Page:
Catcher in the raw
A new guide to ocean-friendly fish helps you play conscientious selector at the sushi bar.
Tue Oct 21 2008
Photograph: Roxana Marroquin
Maybe the word sustainability makes you lose your lunch. Fair enough. But there is something you should know: Long before there was a sushi joint on every corner (and prior to the days of refrigeration and global transport), Japan’s raw-fish delicacy was a seasonal one, focused on what was fresh and locally available. Today, a worldwide appetite for sushi has set into motion distribution systems that satisfy the demand for every kind of fish year-round. That may lead to a tasty dinner, but your omakase also contributes to frantic overfishing and environmentally harmful farming practices. Experts predict that if these patterns continue, the oceans will be more or less out of fish by the year 2050.
Even if you can’t be swayed to forgo your toro (an eco-no-no—see “Tuna” below) for clam nigiri (the earth-friendly mollusks are natural filters and clean the water they inhabit), there are still ways to tweak your sushi habits that benefit the oceans. So says Trevor Corson, author of The Story of Sushi and contributor to Ocean Friendly Sushi, a new pamphlet designed to help diners make sea-friendly choices. “For now, the best we can do as consumers is try to focus on what we order,” says Corson. “The fact is that many chefs don’t know the origins of their fish—they probably don’t realize that consumers are concerned. We hope that will change.” For a start, here’s an eco-minded look at the most popular items on a standard sushi menu. Keep these facts in mind and with any luck you’ll still have your pick in 2050.
Photograph: Roxana Marroquin
Japan-sourced: In Japan, hamachi, or farmed yellowtail, is bred in net cages with little or no waste treatment. This can cause the proliferation of damaging amounts of algae, which chokes the oxygen out of the water and kills other marine life. More troubling is the fact that farms are stocked by catching young fish from the wild, depleting indigenous populations.
U.S.-sourced: U.S.-farmed hamachi is also kept in net cages, but these are in deeper water and among strong currents, where the waste is more effectively dispersed. Ask where the hamachi is from.
Tuna toro or maguro
Longline-caught varieties: While yellowfin and bigeye populations are doing reasonably well as a result of their rabbitlike reproductive cycles, the fish aren’t ideal for ordering because of the way they’re most often caught: “Longline fishing kills seabirds and sea turtles,” explains Corson.
Atlantic bluefin: Buyer beware: Atlantic bluefin—the “trophy fish” of sushi eating, as Corson calls it—is considered critically endangered by the International Union for Conservation of Nature. Just sayin’.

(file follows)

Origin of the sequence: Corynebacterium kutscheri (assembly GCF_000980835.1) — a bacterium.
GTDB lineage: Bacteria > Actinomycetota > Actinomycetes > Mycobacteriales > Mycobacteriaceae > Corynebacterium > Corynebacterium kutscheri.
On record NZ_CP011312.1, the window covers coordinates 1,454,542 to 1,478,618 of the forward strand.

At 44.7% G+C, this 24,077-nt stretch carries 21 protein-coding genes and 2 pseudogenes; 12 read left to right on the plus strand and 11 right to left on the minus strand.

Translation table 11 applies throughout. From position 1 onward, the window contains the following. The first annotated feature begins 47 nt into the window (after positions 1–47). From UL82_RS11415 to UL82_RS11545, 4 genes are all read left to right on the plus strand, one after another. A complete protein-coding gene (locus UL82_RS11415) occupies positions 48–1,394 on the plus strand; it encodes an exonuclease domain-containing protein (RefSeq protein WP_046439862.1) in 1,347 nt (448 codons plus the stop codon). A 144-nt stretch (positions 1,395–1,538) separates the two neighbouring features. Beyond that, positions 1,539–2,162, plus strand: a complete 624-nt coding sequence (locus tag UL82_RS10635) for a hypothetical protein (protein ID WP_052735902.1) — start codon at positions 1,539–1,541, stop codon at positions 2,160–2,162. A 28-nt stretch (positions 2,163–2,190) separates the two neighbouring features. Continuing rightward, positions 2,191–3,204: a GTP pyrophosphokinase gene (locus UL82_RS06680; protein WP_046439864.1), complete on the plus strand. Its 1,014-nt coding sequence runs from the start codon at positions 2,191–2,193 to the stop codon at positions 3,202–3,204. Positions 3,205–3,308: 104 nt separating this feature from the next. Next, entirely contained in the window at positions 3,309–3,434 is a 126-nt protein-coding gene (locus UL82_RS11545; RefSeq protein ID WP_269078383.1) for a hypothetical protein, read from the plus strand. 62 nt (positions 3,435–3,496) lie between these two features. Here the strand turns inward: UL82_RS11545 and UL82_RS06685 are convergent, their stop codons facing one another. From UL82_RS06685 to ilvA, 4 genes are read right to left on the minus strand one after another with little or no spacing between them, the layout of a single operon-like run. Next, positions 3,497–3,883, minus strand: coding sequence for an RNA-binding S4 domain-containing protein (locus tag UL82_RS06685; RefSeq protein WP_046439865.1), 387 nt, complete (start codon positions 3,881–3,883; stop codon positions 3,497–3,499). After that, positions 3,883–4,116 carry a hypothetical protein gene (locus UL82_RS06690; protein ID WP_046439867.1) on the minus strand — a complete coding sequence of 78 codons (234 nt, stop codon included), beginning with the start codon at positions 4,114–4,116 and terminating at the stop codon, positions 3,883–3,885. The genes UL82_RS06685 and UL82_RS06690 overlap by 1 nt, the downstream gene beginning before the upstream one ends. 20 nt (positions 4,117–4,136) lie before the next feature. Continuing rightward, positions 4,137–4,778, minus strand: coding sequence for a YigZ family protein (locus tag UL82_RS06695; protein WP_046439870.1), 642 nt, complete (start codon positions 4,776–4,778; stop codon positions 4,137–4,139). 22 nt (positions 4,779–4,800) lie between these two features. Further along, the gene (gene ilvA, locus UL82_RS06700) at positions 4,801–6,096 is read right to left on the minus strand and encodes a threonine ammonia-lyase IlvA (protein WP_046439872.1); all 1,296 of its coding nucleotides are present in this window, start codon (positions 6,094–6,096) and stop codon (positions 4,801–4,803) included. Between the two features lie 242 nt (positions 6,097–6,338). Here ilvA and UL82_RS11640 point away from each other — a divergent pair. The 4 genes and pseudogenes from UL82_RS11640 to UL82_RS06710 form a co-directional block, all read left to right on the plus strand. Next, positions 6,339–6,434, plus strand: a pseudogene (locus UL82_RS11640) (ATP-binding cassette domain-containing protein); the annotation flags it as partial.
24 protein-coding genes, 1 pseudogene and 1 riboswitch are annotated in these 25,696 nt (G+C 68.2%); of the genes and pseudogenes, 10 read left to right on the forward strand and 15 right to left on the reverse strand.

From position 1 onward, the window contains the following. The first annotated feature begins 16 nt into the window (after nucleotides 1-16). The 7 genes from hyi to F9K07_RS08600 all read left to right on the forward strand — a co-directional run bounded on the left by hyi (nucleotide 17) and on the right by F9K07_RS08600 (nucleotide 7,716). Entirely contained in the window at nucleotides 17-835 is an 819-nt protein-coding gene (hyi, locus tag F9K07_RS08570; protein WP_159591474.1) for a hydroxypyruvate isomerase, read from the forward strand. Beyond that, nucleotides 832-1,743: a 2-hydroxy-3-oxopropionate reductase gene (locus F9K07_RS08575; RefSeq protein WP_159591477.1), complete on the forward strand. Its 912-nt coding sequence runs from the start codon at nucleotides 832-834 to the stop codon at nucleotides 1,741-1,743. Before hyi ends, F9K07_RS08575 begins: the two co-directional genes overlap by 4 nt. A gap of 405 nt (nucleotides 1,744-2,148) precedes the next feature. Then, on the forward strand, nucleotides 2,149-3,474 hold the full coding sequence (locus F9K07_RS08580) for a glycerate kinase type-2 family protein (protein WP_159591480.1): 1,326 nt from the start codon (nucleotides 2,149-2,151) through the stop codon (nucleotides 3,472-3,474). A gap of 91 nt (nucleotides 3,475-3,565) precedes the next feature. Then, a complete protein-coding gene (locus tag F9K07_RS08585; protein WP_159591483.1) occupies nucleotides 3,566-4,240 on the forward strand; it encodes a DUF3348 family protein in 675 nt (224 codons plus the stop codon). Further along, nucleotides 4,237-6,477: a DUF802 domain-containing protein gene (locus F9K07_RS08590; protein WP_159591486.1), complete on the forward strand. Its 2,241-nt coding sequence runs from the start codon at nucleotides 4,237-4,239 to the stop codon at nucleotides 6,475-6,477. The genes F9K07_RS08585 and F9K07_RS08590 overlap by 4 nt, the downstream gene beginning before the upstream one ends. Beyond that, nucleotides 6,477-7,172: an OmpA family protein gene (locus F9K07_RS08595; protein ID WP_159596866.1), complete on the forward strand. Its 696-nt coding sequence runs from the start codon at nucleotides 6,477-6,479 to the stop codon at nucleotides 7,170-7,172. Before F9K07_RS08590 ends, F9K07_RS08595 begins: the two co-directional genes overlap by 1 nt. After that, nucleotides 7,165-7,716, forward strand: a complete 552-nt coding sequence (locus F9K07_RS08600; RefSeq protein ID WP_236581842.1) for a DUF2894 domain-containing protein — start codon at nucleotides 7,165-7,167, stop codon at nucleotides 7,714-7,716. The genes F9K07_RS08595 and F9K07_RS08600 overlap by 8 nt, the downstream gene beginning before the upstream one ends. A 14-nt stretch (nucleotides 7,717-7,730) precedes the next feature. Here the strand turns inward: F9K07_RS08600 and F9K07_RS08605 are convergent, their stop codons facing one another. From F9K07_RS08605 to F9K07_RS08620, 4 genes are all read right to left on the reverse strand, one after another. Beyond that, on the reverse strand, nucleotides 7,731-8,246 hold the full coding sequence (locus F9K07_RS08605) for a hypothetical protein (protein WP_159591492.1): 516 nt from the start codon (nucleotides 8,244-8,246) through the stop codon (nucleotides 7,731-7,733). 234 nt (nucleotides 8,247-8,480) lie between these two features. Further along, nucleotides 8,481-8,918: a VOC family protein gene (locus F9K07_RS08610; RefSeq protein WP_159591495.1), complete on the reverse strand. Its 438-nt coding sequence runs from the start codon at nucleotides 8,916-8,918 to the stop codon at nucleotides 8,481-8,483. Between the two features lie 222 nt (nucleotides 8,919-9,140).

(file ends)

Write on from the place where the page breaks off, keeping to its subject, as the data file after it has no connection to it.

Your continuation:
Troll- and pole-caught albacore, bigeye and yellowfin: These techniques for catching tuna are much safer for other marine life. “Your sushi chef may not know how his tuna is caught, but once you get to know him you can talk about some of these things,” says Corson. “Part of the idea is to get a conversation going.”
Wild: Wild Alaska salmon is abundant, thanks to their still-livable habitat. Make a point to ask for it. “I’ve seen sushi chefs who have wild salmon, but may not put it on the menu,” says Corson. “It’s a different texture and flavor than the fatty, melt-in-your-mouth farmed salmon that most people are used to.”
Farmed: If the salmon on the menu is Atlantic chinook or coho, you can assume it’s farmed. Salmon farming has been blamed for polluting the Atlantic, overusing antibiotics—which can lead to virulent, drug-resistant strains of bacteria—and spreading diseases to wild fish populations.
This is one to avoid altogether, as current farming practices cause some serious environmental damage. Like the Japanese-bred hamachi, most freshwater eels are farmed in net pens, where waste is not treated before being released into the ocean. Unagi also have a tendency to escape, transferring diseases to wild populations, while the practice of catching wild eel for farming further depletes the population.
“Mackerel is a great example of a local fish that works great for sushi,” says Corson. “It’s part of a list of smaller fish—including sardines and striped bass—that show up in traditional Japanese sushi bars and are sustainable.” Indeed, mackerel populations are currently healthy, and the fishing techniques cause little to no bycatching.
Here’s a reason to learn to love squid: The many species of ika grow fast and often reproduce before they’re a year old.
Sweet shrimp (amaebi): These prolific crustaceans are most often caught using a method that successfully reduces the incidental killing of other species.
Shrimp, U.S.-farmed: U.S. shrimp farmers usually treat discharged water to decrease pollution, but the ebi are fed inefficiently high amounts of other species.
Shrimp, imported, farmed and wild-caught: Outside of the U.S., the trawlers that catch most wild shrimp unintentionally kill invertebrates, fish and sea turtles. Foreign shrimp farming, meanwhile, ruins ecosystems and causes water pollution. You won’t always be able to tell where the shrimp came from—the easiest thing to do is to always order the amaebi, or sweet shrimp. “Be curious and find out what your chef knows,” says Corson. “Buy them a beer and tell them how much you love the clams and that you’re gonna pass on the toro. Explain why.” Invite your sushi chef to chat and he’ll likely value you as a customer that much more. Then it’s up to you to educate him about the fish.
Download Ocean Friendly Sushi at blueocean.org, or text “fish” and the species name to 30644 for instant sustainability info./>/>/>/>/>/>/>